Of the many opinion pieces and personal reflections recently published by veterans and media commentators, I was most struck by a short piece written by a former infantryman in Afghanistan who now plays guitar in a heavy-metal band. Dustin Tooker’s comments about his service in Afghanistan seemed sensible, even shrewd, and he touched on an aspect relevant to Time Now’s purpose: the influence of war on subsequent art. Here Tooker speaks of his music, but his ideas are relevant going forward for all artists and writers:
As a musician I draw from my past and use it as inspiration for my art. These recent events have changed how those experiences and memories sit in my soul. I know it will show in the music I create and if you listen close, I think others will be able to tell I just got a little darker. It’s likely you’ve gotten a bit darker as well.
A truism often expressed about war in Afghanistan is that the most telling novel about it couldn’t be written until we knew how it ended. Without historical closure, how could there by narrative closure, the sentiment goes. I’ve never been too sure about this truism; novels it seems to me can be written and get written in real time all the time as they will without waiting for real-life finality, and their quality and significance take care of themselves. But surely Tooker is on to something. The futility, guilt, disappointment, and outrage expressed in Afghanistan (and Iraq) war art and fiction, already present in published works so far, can only intensify as veteran writers and artists, as well as interested civilian artists and writers such as Barker and McEwan, reckon with how badly it turned out and their own stake in the outcome.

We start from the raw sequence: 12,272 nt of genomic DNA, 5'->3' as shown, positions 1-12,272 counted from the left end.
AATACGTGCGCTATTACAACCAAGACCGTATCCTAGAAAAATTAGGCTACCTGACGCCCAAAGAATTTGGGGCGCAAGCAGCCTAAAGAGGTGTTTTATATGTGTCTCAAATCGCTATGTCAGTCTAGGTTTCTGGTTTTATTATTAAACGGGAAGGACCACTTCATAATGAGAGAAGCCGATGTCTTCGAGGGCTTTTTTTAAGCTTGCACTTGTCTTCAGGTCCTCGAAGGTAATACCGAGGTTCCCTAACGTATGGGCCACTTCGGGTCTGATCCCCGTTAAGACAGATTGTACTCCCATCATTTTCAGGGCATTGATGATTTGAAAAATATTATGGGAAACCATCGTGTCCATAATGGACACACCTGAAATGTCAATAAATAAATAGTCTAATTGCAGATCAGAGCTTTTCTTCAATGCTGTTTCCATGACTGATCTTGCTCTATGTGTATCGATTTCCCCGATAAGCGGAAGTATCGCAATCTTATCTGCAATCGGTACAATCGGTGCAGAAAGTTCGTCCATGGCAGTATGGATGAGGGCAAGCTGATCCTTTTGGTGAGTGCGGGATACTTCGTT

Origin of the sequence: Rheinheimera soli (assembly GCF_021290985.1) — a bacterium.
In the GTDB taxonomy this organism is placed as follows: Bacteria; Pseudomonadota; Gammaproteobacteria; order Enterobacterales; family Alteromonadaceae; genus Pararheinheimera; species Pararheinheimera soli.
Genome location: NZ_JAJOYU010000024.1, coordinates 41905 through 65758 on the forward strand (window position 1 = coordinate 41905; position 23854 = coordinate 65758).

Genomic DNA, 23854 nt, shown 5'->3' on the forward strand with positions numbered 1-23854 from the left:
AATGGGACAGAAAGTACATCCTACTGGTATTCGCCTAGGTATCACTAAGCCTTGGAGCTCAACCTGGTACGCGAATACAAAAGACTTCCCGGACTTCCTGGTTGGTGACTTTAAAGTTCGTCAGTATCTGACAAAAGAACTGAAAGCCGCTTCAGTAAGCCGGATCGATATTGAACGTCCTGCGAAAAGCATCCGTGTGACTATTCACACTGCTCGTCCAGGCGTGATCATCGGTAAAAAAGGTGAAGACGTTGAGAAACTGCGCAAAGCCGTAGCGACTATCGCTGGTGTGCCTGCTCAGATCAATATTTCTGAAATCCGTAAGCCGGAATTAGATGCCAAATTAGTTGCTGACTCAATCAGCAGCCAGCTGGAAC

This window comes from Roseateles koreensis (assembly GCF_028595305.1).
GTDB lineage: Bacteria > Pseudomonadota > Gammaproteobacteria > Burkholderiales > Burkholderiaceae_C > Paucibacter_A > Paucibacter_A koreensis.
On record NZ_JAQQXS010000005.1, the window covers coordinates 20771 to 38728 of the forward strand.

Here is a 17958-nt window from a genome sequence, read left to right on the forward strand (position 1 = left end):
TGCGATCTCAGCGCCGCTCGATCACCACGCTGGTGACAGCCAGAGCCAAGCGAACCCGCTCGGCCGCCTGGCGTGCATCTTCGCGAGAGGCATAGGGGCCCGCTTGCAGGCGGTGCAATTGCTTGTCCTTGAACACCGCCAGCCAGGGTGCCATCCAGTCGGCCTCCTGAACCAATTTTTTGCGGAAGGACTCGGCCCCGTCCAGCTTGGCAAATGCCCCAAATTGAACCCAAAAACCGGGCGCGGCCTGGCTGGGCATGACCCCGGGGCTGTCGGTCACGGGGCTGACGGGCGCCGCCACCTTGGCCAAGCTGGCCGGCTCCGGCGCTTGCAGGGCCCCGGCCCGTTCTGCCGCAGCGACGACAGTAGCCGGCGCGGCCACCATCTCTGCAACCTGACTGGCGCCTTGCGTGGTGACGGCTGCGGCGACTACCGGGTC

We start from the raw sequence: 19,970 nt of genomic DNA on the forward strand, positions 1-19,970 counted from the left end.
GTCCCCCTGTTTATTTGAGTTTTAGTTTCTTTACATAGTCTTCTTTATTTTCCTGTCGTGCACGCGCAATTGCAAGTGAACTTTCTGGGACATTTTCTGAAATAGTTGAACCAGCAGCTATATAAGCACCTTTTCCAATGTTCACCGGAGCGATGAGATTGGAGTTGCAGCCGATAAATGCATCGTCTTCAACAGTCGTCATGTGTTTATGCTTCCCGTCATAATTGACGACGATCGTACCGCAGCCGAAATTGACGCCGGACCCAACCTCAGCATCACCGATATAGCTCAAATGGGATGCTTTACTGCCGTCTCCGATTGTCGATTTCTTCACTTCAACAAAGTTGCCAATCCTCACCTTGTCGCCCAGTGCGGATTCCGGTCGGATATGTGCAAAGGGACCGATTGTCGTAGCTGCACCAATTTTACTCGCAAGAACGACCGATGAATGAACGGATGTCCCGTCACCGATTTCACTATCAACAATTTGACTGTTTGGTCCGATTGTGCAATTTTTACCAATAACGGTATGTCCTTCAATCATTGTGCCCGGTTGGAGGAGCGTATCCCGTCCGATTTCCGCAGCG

Below are links to Time Now posts that engage with literary theory and academic scholarship. It’s primarily for those working on academic studies of contemporary war literature, but it aims also to be accessible for any reader who might be interested. Over the years, Time Now has been cited approvingly in many scholarly articles, books, and dissertations, for which I’m flattered and grateful. But that’s also part of the design: I wrote my own dissertation on the emergence of a literary scene in antebellum-era Baltimore, and many of the ideas and precepts undergirding that project have informed my approach to contemporary war-writing, which I sensed around 2012 beginning to coalesce not just as a genre, but as a “scene,” whatever that word means to you. Also, as I wrote my own dissertation, I depended heavily on obscure chronicles that noted and described the salient publications, authors, and literary and cultural events as they occurred in Baltimore 200 years ago. I doubt Time Now is destined to survive so long, but I still hope to do some of the same work for those interested in art, film, and literature about war in Iraq and Afghanistan that the chroniclers of yore did for me as I wrote my dissertation.
The list is roughly in the order that the posts were written.
The Imagined Wars. Alice Fahs’ The Imagined Civil War: Popular Literature of the North and South, 1861-1865 reveals many parallels with the contemporary war-writing scene.
The Civil-Military Divide Within: Going After Bergdahl. Stacey Peebles’ Welcome to the Suck: Narrating the American Soldier’s Experience in Iraq packs a potent 1-2 punch: the central themes of vet fiction-and-memoir are 1) the effort of soldiers to hold onto civilian identities as they serve and as afterwards, and 2) the realization by soldiers that they are not prepared for the horror of war by their education, training, and upbringing.
Women at War. Mary Douglas Favrus’ Post-Feminist War: Women in the Media-Military-Industrial Complex analyzes the vexed conceptual underpinnings and practical difficulties regarding women’s service in the military.
Hi everyone, I have a chance to revise and expand this post for print publication, so I’ve taken the original down while I work on it. Let’s see what happens, and when circumstances permit I’ll repost the original or the expanded version.